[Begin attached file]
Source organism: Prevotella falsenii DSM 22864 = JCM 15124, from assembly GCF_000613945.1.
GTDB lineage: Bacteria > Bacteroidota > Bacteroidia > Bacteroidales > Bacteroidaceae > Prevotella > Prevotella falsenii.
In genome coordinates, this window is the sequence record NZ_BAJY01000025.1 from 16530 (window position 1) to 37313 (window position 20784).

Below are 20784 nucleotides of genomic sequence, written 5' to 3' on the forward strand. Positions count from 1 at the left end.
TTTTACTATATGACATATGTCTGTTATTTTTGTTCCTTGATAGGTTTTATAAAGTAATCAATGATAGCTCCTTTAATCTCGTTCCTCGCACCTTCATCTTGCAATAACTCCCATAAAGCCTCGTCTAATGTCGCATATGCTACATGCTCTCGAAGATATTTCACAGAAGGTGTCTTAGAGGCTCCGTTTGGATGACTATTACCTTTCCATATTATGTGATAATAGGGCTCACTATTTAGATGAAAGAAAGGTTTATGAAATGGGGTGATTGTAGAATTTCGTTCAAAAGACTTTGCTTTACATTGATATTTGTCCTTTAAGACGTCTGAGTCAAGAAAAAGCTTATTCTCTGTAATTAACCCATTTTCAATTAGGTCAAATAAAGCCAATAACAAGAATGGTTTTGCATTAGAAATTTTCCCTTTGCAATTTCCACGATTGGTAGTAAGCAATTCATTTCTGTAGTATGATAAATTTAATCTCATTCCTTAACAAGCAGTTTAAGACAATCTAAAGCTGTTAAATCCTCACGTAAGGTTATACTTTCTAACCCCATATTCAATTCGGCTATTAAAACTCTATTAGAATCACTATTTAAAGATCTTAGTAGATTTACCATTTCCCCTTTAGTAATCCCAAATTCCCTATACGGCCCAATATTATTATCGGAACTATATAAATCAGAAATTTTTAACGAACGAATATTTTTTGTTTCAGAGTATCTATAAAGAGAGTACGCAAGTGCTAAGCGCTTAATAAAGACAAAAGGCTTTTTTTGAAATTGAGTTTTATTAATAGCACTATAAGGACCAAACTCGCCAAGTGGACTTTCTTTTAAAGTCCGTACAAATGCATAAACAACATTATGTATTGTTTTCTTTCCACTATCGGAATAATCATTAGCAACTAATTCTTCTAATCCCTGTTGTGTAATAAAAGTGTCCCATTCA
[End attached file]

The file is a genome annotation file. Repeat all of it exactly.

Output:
Source organism: Prevotella falsenii DSM 22864 = JCM 15124, from assembly GCF_000613945.1.
GTDB lineage: Bacteria > Bacteroidota > Bacteroidia > Bacteroidales > Bacteroidaceae > Prevotella > Prevotella falsenii.
In genome coordinates, this window is the sequence record NZ_BAJY01000025.1 from 16530 (window position 1) to 37313 (window position 20784).

Below are 20784 nucleotides of genomic sequence, written 5' to 3' on the forward strand. Positions count from 1 at the left end.
TTTTACTATATGACATATGTCTGTTATTTTTGTTCCTTGATAGGTTTTATAAAGTAATCAATGATAGCTCCTTTAATCTCGTTCCTCGCACCTTCATCTTGCAATAACTCCCATAAAGCCTCGTCTAATGTCGCATATGCTACATGCTCTCGAAGATATTTCACAGAAGGTGTCTTAGAGGCTCCGTTTGGATGACTATTACCTTTCCATATTATGTGATAATAGGGCTCACTATTTAGATGAAAGAAAGGTTTATGAAATGGGGTGATTGTAGAATTTCGTTCAAAAGACTTTGCTTTACATTGATATTTGTCCTTTAAGACGTCTGAGTCAAGAAAAAGCTTATTCTCTGTAATTAACCCATTTTCAATTAGGTCAAATAAAGCCAATAACAAGAATGGTTTTGCATTAGAAATTTTCCCTTTGCAATTTCCACGATTGGTAGTAAGCAATTCATTTCTGTAGTATGATAAATTTAATCTCATTCCTTAACAAGCAGTTTAAGACAATCTAAAGCTGTTAAATCCTCACGTAAGGTTATACTTTCTAACCCCATATTCAATTCGGCTATTAAAACTCTATTAGAATCACTATTTAAAGATCTTAGTAGATTTACCATTTCCCCTTTAGTAATCCCAAATTCCCTATACGGCCCAATATTATTATCGGAACTATATAAATCAGAAATTTTTAACGAACGAATATTTTTTGTTTCAGAGTATCTATAAAGAGAGTACGCAAGTGCTAAGCGCTTAATAAAGACAAAAGGCTTTTTTTGAAATTGAGTTTTATTAATAGCACTATAAGGACCAAACTCGCCAAGTGGACTTTCTTTTAAAGTCCGTACAAATGCATAAACAACATTATGTATTGTTTTCTTTCCACTATCGGAATAATCATTAGCAACTAATTCTTCTAATCCCTGTTGTGTAATAAAAGTGTCCCATTCA